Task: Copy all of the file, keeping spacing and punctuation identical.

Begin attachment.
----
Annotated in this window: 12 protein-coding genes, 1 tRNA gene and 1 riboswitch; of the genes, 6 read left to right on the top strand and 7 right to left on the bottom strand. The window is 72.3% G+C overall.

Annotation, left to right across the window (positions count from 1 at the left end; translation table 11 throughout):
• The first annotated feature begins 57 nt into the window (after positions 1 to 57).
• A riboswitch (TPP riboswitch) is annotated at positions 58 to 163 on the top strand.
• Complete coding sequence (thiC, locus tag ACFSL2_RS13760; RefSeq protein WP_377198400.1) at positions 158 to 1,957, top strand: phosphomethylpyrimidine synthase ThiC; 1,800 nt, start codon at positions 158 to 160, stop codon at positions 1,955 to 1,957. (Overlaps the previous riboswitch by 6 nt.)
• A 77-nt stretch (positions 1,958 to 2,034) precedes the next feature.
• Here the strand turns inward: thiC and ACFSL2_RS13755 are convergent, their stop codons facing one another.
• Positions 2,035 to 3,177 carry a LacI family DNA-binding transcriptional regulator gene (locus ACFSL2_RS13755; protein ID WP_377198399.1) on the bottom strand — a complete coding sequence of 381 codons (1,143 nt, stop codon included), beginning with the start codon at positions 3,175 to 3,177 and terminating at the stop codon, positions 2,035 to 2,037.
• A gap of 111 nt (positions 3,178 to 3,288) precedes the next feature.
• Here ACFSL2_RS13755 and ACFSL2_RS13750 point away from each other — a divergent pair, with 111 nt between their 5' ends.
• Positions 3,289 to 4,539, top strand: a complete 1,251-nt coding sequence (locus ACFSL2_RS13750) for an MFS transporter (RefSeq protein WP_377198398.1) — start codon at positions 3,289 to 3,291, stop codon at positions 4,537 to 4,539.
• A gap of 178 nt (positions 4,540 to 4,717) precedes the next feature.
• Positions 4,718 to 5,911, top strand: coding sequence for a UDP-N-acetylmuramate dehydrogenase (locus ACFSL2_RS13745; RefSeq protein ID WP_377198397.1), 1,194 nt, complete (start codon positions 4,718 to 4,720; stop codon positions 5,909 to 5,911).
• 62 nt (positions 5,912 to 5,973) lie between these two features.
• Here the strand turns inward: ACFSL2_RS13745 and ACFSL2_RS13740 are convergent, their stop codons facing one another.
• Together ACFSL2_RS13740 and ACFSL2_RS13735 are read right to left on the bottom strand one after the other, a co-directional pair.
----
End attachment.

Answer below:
Annotated in this window: 12 protein-coding genes, 1 tRNA gene and 1 riboswitch; of the genes, 6 read left to right on the top strand and 7 right to left on the bottom strand. The window is 72.3% G+C overall.

Annotation, left to right across the window (positions count from 1 at the left end; translation table 11 throughout):
• The first annotated feature begins 57 nt into the window (after positions 1 to 57).
• A riboswitch (TPP riboswitch) is annotated at positions 58 to 163 on the top strand.
• Complete coding sequence (thiC, locus tag ACFSL2_RS13760; RefSeq protein WP_377198400.1) at positions 158 to 1,957, top strand: phosphomethylpyrimidine synthase ThiC; 1,800 nt, start codon at positions 158 to 160, stop codon at positions 1,955 to 1,957. (Overlaps the previous riboswitch by 6 nt.)
• A 77-nt stretch (positions 1,958 to 2,034) precedes the next feature.
• Here the strand turns inward: thiC and ACFSL2_RS13755 are convergent, their stop codons facing one another.
• Positions 2,035 to 3,177 carry a LacI family DNA-binding transcriptional regulator gene (locus ACFSL2_RS13755; protein ID WP_377198399.1) on the bottom strand — a complete coding sequence of 381 codons (1,143 nt, stop codon included), beginning with the start codon at positions 3,175 to 3,177 and terminating at the stop codon, positions 2,035 to 2,037.
• A gap of 111 nt (positions 3,178 to 3,288) precedes the next feature.
• Here ACFSL2_RS13755 and ACFSL2_RS13750 point away from each other — a divergent pair, with 111 nt between their 5' ends.
• Positions 3,289 to 4,539, top strand: a complete 1,251-nt coding sequence (locus ACFSL2_RS13750) for an MFS transporter (RefSeq protein WP_377198398.1) — start codon at positions 3,289 to 3,291, stop codon at positions 4,537 to 4,539.
• A gap of 178 nt (positions 4,540 to 4,717) precedes the next feature.
• Positions 4,718 to 5,911, top strand: coding sequence for a UDP-N-acetylmuramate dehydrogenase (locus ACFSL2_RS13745; RefSeq protein ID WP_377198397.1), 1,194 nt, complete (start codon positions 4,718 to 4,720; stop codon positions 5,909 to 5,911).
• 62 nt (positions 5,912 to 5,973) lie between these two features.
• Here the strand turns inward: ACFSL2_RS13745 and ACFSL2_RS13740 are convergent, their stop codons facing one another.
• Together ACFSL2_RS13740 and ACFSL2_RS13735 are read right to left on the bottom strand one after the other, a co-directional pair.